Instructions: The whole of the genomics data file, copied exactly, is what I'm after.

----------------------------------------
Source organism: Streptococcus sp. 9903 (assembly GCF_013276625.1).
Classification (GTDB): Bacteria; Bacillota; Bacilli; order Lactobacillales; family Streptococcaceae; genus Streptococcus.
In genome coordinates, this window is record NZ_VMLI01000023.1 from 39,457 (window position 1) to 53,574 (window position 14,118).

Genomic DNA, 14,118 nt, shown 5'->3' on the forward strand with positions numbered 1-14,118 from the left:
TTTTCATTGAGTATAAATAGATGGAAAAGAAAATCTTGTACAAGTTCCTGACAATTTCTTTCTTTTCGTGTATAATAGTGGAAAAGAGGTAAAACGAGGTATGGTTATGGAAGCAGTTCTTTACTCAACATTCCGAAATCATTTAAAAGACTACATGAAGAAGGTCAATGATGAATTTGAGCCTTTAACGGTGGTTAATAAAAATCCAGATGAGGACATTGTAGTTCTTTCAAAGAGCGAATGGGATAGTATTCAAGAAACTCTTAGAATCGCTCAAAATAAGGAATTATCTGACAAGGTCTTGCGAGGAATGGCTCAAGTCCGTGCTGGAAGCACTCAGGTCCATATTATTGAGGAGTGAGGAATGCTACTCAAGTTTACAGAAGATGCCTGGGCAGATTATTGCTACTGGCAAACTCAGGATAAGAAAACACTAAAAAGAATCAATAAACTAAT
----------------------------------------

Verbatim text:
Source organism: Streptococcus sp. 9903 (assembly GCF_013276625.1).
Classification (GTDB): Bacteria; Bacillota; Bacilli; order Lactobacillales; family Streptococcaceae; genus Streptococcus.
In genome coordinates, this window is record NZ_VMLI01000023.1 from 39,457 (window position 1) to 53,574 (window position 14,118).

Genomic DNA, 14,118 nt, shown 5'->3' on the forward strand with positions numbered 1-14,118 from the left:
TTTTCATTGAGTATAAATAGATGGAAAAGAAAATCTTGTACAAGTTCCTGACAATTTCTTTCTTTTCGTGTATAATAGTGGAAAAGAGGTAAAACGAGGTATGGTTATGGAAGCAGTTCTTTACTCAACATTCCGAAATCATTTAAAAGACTACATGAAGAAGGTCAATGATGAATTTGAGCCTTTAACGGTGGTTAATAAAAATCCAGATGAGGACATTGTAGTTCTTTCAAAGAGCGAATGGGATAGTATTCAAGAAACTCTTAGAATCGCTCAAAATAAGGAATTATCTGACAAGGTCTTGCGAGGAATGGCTCAAGTCCGTGCTGGAAGCACTCAGGTCCATATTATTGAGGAGTGAGGAATGCTACTCAAGTTTACAGAAGATGCCTGGGCAGATTATTGCTACTGGCAAACTCAGGATAAGAAAACACTAAAAAGAATCAATAAACTAAT